PREVIEW: Haema—Insurrection EP (2017)

Haema—Insurrection EP (2017)

Haema—Insurrection EP (2017)

About

Debut EP recorded at Initiate Audio & Media by Neil Hudson (Krysthla/Gutworm). Due for release in July 2017.

Facebook | Soundcloud (nothing there yet!) | Twitter

Band

  • Jordon Calderwood—Vocals
  • Andrzej Jakubiuk—Guitar
  • Scott Stephenson—Bass
  • David Flitt—Drums

Tracks

  1. Eden
  2. Free Man
  3. Insurrection
  4. Thirte3n
  5. Two Minds

Review

So the email arrives and asks me if I’d be kind enough to review Haema’s forthcoming EP Insurrection. Sure! I’m always up for listening to new music. And then I listened to the preview. BLOODY HELL! THIS IS BRILLIANT!

Haema, a four-piece from Northamptonshire, UK, describe themselves as an experimental, industrialised, groove metal band. But that really doesn’t do them justice. Think: Rage Against the Machine meets Senser meets Circle of Dust meets Clawfinger. But heavier. Okay, let’s throw in some Fear Factory. Brilliant!

The EP opens with Eden (track 1). “What is the point of your existence?” a man asks. “To feel […] without love, without anger, without sorrow, breath is just a clock ticking.” A woman’s voice speaks above a soundscape. Then the riff kicks in. It’s tight and heavy. Jordon Calderwood’s vocals fluctuate between a Zack de la Rocha-style rap/rant and a metalcore-style bark. The song is both in your face and ponderous. There is space, plenty of space, plenty of depth and width to this song. It stops and starts and never ceases to be interesting.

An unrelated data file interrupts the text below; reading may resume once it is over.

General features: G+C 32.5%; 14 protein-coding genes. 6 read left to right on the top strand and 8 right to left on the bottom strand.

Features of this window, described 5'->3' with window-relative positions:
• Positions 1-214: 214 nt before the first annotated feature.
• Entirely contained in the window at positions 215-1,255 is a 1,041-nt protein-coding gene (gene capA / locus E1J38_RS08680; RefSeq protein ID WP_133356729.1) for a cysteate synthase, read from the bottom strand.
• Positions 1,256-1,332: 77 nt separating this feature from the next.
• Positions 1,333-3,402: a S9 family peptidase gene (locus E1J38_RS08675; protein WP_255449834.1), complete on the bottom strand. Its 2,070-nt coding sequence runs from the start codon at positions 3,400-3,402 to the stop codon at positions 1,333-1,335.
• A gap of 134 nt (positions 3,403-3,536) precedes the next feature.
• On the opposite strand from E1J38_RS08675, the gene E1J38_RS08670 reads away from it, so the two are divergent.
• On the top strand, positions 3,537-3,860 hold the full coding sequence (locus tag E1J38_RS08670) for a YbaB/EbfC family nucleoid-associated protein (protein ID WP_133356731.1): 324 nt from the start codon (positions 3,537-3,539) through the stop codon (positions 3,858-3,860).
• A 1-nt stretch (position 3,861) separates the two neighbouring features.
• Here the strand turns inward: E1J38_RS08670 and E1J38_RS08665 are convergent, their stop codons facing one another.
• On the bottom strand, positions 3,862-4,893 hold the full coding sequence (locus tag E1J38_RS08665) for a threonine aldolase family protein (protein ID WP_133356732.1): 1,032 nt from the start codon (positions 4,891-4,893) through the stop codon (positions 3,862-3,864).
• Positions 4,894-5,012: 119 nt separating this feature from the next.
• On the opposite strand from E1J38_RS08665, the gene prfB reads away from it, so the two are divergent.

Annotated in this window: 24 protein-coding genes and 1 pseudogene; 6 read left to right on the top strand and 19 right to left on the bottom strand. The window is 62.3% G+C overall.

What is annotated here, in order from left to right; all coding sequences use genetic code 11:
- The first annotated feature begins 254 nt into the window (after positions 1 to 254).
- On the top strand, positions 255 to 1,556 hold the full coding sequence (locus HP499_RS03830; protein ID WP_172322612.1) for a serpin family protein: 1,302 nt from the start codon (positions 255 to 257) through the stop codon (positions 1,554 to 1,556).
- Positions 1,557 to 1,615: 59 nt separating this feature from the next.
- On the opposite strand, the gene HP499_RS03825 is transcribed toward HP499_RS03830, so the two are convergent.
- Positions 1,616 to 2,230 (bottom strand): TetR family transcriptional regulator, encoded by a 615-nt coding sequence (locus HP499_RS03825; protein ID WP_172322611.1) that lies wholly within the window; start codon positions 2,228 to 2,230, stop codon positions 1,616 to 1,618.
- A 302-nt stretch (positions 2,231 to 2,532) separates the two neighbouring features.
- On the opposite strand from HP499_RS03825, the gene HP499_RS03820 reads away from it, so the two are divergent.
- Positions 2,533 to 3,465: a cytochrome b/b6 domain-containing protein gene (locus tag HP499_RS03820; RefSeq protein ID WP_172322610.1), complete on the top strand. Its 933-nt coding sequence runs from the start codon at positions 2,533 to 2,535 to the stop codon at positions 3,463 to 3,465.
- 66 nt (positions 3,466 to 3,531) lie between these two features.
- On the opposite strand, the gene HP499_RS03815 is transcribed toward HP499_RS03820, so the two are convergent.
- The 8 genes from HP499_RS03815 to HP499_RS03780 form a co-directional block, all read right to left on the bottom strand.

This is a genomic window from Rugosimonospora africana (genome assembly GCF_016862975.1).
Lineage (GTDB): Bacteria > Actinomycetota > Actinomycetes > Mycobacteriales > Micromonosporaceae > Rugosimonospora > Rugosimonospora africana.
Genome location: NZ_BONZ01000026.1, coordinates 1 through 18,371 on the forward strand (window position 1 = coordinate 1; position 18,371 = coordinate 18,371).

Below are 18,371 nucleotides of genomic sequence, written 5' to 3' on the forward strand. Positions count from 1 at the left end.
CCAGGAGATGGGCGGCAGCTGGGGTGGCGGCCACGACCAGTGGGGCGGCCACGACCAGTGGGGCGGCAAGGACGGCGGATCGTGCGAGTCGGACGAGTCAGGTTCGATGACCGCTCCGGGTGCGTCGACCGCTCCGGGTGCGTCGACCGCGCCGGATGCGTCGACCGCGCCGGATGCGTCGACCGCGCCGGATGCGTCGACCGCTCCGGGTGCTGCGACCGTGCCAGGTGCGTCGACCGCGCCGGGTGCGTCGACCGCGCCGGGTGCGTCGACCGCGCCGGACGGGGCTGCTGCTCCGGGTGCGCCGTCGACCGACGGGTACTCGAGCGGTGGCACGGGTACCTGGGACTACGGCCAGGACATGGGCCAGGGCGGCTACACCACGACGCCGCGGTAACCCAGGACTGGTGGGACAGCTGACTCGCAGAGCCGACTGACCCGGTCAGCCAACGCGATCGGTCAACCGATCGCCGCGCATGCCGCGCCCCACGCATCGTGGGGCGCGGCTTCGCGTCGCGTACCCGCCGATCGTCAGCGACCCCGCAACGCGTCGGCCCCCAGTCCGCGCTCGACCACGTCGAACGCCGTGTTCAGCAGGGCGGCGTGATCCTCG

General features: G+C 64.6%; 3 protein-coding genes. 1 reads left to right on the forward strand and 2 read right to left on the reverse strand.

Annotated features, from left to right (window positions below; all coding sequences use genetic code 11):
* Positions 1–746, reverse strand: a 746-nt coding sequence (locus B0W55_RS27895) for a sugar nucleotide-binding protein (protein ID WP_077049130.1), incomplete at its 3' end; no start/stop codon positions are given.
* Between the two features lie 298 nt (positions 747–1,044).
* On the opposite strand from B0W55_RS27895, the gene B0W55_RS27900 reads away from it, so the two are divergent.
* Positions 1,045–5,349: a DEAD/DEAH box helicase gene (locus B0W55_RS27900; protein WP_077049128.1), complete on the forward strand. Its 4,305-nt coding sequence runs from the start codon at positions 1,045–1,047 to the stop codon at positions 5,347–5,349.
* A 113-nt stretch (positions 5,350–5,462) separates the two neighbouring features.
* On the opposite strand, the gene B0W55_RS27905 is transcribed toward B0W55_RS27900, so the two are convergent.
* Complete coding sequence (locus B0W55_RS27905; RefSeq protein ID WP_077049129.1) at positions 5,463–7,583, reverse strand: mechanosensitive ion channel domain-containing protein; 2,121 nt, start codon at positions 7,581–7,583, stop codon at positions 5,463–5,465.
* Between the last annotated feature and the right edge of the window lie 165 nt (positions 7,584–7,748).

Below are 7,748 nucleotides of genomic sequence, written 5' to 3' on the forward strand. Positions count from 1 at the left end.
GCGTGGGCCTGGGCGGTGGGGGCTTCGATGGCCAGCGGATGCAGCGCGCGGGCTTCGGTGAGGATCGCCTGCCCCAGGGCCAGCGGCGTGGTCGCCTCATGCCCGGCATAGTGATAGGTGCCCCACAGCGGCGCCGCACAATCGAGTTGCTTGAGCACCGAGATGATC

Free man (track 2) rides a bouncy riff right from the get-go that morphs into a rap. “Now you can see / I’m not a puppet on a string / You know, I’m a free man…” The song is aggressive and melodic. It has an urgency and integrity that makes me believe without a shadow of a doubt that he is free.

The title track Insurrection (track 3) opens with the sound of an alarm—if Depeche Mode were in the alarm sound design business. Then a more traditional metal-style riff bursts in. It chugs along, steadily. And every time my head bounces in time to the beat. The vocals in this song remind me at times of early Mordred. There is a fragility about it, which is echoed in the guitar solo about three-quarters of the way through.

Damn! I could listen to this EP all day.

Thirte3n (track 4) is probably the most in-your-face metal track on the EP. It has a repetitive, blast-beat riff that sounds like someone is drilling through granite. The verses have this machine-gun burst riff. It’s interesting and gives the song movement. Then over the top of the carnage there is the most fragile and subtle of light melodies, like a butterfly floating across a battlefield.

The final track Two minds (track 5) is slower, more ponderous: a call and reply style riff that gives way to another RATM-style riff. It starts and. Stops. As it. Twists and turns. Following the. Rhythm of the. Vocals.

Conclusion

Haema EP coming soon

From my first play through of this extraordinary EP I’ve loved this collection of music. Sure people are going to make immediate comparisons to Rage Against The Machine and Senser, as I have done.  But that doesn’t detract from the quality of the playing, or the songwriting, or the production. Listen to the first two albums from Slayer—they wanted to be Mercyful Fate and King Diamond; Metallica played their first few years of gigs passing off Diamond Head and Budgie songs as their own until they found their own voice.

Given the chance Haema will also find their own distinct voice. But as a starting point, this is nearly perfect. I haven’t felt this excited by a not-entirely-metal release in a long time. I had the same burst of adrenaline and excitement listening to this as I did listening to Senser’s Stacked Up album in 1994. This album makes me smile and nod my head along to it for all the right reasons.

More like this please.

Review score: 100%

Bonus video